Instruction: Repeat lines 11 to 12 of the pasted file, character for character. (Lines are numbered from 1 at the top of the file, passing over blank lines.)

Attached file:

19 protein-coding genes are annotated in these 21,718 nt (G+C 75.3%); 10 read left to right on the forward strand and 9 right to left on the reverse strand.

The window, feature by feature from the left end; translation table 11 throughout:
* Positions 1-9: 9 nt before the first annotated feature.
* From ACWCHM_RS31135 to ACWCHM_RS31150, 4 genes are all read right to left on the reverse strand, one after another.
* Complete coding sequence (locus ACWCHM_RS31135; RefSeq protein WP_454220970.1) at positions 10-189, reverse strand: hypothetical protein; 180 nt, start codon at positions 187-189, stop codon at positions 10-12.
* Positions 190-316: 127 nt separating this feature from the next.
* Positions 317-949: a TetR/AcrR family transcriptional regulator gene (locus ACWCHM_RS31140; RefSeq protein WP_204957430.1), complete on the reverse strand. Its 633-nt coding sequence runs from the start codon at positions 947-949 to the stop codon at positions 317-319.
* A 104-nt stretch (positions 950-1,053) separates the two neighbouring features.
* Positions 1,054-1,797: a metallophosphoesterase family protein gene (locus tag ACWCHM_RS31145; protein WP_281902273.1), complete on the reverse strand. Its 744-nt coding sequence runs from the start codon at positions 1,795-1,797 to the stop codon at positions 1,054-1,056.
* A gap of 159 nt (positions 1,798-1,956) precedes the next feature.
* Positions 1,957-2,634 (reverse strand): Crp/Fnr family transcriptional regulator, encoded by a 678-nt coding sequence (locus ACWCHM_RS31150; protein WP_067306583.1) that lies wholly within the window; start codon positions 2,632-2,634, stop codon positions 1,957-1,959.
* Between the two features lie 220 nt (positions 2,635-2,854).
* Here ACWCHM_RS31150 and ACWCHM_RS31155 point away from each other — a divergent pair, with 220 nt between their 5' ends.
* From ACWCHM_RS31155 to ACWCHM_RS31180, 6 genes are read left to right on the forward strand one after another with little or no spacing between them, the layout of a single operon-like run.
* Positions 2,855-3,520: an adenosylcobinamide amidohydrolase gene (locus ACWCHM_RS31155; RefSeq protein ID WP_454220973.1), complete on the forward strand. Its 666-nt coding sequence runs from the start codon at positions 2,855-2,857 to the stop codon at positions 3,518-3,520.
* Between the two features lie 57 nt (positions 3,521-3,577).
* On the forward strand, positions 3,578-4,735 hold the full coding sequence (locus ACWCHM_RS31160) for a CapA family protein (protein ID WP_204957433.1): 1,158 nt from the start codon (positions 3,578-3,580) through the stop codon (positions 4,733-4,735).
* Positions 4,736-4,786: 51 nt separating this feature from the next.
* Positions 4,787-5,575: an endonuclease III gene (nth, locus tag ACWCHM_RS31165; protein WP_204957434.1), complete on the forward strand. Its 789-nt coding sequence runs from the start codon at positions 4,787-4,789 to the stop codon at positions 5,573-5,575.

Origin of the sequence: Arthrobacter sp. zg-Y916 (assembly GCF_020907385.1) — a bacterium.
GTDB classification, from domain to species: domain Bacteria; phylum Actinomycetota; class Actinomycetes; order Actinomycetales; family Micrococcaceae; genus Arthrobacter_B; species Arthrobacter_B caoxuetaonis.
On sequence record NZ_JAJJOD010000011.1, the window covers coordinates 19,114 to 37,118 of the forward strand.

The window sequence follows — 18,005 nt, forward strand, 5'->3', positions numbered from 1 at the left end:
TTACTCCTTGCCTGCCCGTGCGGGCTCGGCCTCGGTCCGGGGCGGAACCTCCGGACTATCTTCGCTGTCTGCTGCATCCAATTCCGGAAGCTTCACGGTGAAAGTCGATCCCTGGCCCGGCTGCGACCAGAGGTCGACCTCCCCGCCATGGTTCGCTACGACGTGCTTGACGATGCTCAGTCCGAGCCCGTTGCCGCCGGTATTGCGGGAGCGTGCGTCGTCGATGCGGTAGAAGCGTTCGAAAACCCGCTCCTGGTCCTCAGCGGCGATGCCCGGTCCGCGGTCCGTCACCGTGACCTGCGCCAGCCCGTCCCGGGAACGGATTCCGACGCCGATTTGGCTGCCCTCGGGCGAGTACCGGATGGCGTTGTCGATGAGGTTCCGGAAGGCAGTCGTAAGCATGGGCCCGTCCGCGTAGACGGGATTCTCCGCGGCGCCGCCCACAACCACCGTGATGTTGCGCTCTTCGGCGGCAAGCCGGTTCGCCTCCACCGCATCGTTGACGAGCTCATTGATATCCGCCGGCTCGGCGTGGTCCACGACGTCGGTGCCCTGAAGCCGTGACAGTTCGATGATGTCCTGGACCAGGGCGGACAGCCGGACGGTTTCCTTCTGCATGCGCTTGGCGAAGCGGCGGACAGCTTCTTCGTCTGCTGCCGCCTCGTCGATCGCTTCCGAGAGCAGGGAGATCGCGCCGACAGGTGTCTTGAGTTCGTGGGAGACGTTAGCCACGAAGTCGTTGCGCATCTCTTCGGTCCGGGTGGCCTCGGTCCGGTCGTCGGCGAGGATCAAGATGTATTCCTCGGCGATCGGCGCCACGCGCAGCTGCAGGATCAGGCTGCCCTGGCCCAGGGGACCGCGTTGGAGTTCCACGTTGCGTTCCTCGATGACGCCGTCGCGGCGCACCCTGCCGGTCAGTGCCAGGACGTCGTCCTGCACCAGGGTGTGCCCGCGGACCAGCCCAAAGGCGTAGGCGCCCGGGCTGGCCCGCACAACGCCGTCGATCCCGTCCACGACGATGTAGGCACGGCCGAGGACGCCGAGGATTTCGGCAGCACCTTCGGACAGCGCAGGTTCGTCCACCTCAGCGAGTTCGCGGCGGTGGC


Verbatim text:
* Positions 1,957-2,634 (reverse strand): Crp/Fnr family transcriptional regulator, encoded by a 678-nt coding sequence (locus ACWCHM_RS31150; protein WP_067306583.1) that lies wholly within the window; start codon positions 2,632-2,634, stop codon positions 1,957-1,959.
* Between the two features lie 220 nt (positions 2,635-2,854).